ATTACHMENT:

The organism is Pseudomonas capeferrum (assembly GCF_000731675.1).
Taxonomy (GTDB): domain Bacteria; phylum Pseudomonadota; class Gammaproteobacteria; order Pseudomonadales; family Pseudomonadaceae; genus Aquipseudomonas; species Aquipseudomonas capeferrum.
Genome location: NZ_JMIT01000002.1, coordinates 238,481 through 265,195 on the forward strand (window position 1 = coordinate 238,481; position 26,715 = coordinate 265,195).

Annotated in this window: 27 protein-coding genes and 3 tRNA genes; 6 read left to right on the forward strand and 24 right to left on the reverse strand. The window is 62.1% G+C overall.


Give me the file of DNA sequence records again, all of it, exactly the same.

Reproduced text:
The organism is Pseudomonas capeferrum (assembly GCF_000731675.1).
Taxonomy (GTDB): domain Bacteria; phylum Pseudomonadota; class Gammaproteobacteria; order Pseudomonadales; family Pseudomonadaceae; genus Aquipseudomonas; species Aquipseudomonas capeferrum.
Genome location: NZ_JMIT01000002.1, coordinates 238,481 through 265,195 on the forward strand (window position 1 = coordinate 238,481; position 26,715 = coordinate 265,195).

Annotated in this window: 27 protein-coding genes and 3 tRNA genes; 6 read left to right on the forward strand and 24 right to left on the reverse strand. The window is 62.1% G+C overall.